The publisher's blurb about Trieste, the first novel published in English by Croatian author Daa Drndć, does not begin to convey the harrowing intensity of this riveting, singular work. The book illuminates the history of the Italian Jews of northern Italy under German SS occupation during World War II. This is filtered through the memories and experiences of Haya Tedeschi, an eighty-two-year-old Catholicized Jewish woman who was twenty when her infant son was taken away as part of Heinrich Himmler's Lebensborn program.
It is now 2006 and at long last, Haya is looking forward to meeting her son in her hometown of Gorizia, Italy, a town that borders Slovenia. Gorizia, a few miles north of Trieste, is where Haya has lived since the war. Throughout the course of the sixty-two years since five-month-old Antonio Tedeschi, bastard son of a high-ranking SS officer, was snatched from Haya, she has amassed the traces of her dogged, relentless search for his whereabouts. Trieste's crucible is Haya's oversized, knee-high red basket stuffed to overflowing with a few photographs, fragments of poetry, news clippings, maps, transcripts of the Nuremberg trials, excerpts of eyewitness accounts of atrocities from Trieste's own San Sabba concentration camp and more recently released archival records relating to Himmler's Lebensborn program. These are mixed in with mementos and letters from family.
As Haya Tedeschi's life story is subsumed by the harsh lessons of history; one may be tempted to question: "Where is the novel?" Trieste skips around in time and place, that red basket a metaphor for the fragmentary remembrances, making it difficult at times to read and absorb, and assuredly demanding of a reader's full attention. The story's primary driver is this physically robust survivor who passes the time by removing and examining each item in the basket, lost in thought; reflecting upon her role in the brutal history of the era through the opened floodgates of non-linear, disparate memories.
Trieste may be considered as an exploration of the unequal treatment of Italian Jews during WWII with the brunt of the atrocities committed in the northeastern corner of the country that fell under direct occupation by the Nazis. The author is unsparing in her graphic descriptions of unimaginable acts of brutality, the random acts of torture, infanticide and murder making the novel unsuitable for squeamish readers.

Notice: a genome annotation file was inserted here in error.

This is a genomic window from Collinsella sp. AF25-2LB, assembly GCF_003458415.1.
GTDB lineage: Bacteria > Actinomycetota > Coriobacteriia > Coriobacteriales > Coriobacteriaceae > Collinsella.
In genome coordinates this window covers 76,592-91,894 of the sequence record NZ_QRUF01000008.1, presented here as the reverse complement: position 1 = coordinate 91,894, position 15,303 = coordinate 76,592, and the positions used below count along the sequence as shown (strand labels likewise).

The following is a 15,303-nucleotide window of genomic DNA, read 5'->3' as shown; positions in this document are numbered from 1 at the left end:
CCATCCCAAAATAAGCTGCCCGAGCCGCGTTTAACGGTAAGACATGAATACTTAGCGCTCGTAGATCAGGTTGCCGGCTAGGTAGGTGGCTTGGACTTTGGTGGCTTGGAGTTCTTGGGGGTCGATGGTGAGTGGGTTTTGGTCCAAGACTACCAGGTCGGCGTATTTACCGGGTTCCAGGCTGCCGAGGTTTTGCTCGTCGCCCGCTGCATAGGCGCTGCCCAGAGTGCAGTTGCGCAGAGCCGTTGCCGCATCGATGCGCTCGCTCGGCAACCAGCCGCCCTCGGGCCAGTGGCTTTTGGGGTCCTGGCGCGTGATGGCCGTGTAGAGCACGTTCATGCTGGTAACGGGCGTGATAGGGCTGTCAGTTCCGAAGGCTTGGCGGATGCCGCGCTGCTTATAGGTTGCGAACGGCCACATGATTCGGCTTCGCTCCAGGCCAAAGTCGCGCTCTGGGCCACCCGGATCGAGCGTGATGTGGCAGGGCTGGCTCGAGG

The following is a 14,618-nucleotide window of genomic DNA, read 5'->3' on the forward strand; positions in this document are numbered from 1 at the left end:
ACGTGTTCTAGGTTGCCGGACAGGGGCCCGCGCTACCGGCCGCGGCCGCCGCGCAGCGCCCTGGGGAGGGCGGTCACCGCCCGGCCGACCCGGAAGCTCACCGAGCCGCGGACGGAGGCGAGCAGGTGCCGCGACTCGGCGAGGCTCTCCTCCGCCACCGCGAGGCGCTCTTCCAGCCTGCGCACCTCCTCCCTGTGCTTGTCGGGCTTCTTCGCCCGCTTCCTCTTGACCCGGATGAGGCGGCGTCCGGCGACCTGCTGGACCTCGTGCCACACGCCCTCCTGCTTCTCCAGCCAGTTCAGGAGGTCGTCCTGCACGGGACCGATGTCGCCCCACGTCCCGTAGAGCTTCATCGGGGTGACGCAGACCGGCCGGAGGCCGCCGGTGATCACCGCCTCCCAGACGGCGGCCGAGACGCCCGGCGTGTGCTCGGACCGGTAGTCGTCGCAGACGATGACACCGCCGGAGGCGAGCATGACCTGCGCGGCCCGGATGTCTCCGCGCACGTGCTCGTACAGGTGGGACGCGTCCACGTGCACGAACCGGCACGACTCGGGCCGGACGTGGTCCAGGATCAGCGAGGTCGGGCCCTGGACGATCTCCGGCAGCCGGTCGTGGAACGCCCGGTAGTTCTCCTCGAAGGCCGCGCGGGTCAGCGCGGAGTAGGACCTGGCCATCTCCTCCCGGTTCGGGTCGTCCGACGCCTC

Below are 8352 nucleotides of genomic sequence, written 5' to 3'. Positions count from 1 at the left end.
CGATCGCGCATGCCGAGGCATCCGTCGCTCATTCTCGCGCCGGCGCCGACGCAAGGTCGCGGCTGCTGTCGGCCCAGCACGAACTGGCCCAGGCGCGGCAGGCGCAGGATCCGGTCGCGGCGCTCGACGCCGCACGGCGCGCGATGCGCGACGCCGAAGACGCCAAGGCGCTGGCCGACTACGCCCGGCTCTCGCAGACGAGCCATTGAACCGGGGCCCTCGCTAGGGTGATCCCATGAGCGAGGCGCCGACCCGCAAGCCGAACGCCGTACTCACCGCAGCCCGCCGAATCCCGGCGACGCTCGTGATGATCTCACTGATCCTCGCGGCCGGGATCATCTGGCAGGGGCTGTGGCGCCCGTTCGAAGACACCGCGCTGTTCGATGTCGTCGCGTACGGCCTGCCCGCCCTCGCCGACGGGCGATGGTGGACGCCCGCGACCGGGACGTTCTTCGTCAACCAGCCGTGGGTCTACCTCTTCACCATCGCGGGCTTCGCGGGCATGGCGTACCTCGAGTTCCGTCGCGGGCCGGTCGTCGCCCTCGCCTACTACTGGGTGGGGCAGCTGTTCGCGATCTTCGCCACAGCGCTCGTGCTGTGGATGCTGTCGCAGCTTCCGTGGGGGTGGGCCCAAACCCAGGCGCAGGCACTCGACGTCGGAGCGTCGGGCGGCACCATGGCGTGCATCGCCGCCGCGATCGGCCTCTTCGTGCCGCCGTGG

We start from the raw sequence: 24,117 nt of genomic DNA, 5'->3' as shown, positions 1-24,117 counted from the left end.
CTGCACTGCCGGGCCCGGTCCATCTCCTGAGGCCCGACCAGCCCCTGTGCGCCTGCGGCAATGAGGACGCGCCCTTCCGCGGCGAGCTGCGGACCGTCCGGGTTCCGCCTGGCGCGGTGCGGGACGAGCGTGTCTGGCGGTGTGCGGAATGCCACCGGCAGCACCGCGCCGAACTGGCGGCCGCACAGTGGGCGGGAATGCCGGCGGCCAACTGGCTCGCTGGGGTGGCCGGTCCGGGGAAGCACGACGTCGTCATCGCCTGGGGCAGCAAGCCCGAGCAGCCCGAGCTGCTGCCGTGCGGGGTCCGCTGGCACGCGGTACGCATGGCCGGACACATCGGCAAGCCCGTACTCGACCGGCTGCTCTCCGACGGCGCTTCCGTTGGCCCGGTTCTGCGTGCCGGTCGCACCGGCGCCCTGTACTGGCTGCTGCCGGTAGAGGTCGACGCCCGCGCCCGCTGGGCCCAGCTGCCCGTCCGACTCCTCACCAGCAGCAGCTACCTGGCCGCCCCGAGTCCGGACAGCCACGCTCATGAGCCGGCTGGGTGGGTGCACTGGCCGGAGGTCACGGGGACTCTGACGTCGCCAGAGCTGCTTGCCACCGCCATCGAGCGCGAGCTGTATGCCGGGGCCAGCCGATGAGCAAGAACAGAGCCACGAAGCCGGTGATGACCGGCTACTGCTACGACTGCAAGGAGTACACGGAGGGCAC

This addition to the canon of Holocaust literature blends facts and fiction and blurs their distinction. Drndić meticulously backs her extensive research with lengthy footnotes that flow in a constant undercurrent beneath the body of fiction. Also included is an alphabetical listing of approximately 9,000 Jews who were deported from Italy to death camps in Poland. Among those names were 2,000 Sephardic Jews from the thriving, historic community established in Rhodes after Spain expelled the Jews in the 15th century. Seeing several with the surnames "Alhadeff and Franco," relatives of old friends who were unable to be rescued, brought me to tears.
Trieste is a brilliant, original conceptualized novel consisting of fragmented memories and a series of concentrated history lessons that will challenge a reader with its irregular construction and seeming lack of continuity. It may not be easy but it is well worth reading and will assuredly linger in memory. This novel has already prompted me to learn more about the Italian Holocaust and the Lebensborn project; and to revisit our bookshelves containing Holocaust literature, diaries and histories.
Much as the Spanish Jewish "Conversos" suddenly embraced Catholicism prior to the 15th century Inquisition, many Italian Jews converted after the stricter 'race' laws were instigated in fascist Italy in 1938. These were doubtlessly greeted with questions of sincerity. Protagonist Haya, indeed, is callously reminded by her SS lover that 'Tedeschi' is a known Jewish name, a pointed reminder his beneficence has kept her immediate family from deportation. For sixty-two years, Haya has borne her sorrows privately while tenaciously seeking the son from this union; her unwilled and unwitting contribution to Himmler's Lebensborn project kidnapped for adoption in the Fatherland.
The open-ended question remains as to who can judge what was done during wartime to ensure the survival of an individual or to protect their family. How do survivors cope with the guilt of their good fortune to have been spared? We are left with this fragment of verse from Haya's son Antonio/Hans Traube:
What is that sound high in the air?
Murmur of maternal lamentation, she will say.
This review was originally published in February 2014, and has been updated for the March 2015 paperback release. Click here to go to this issue.
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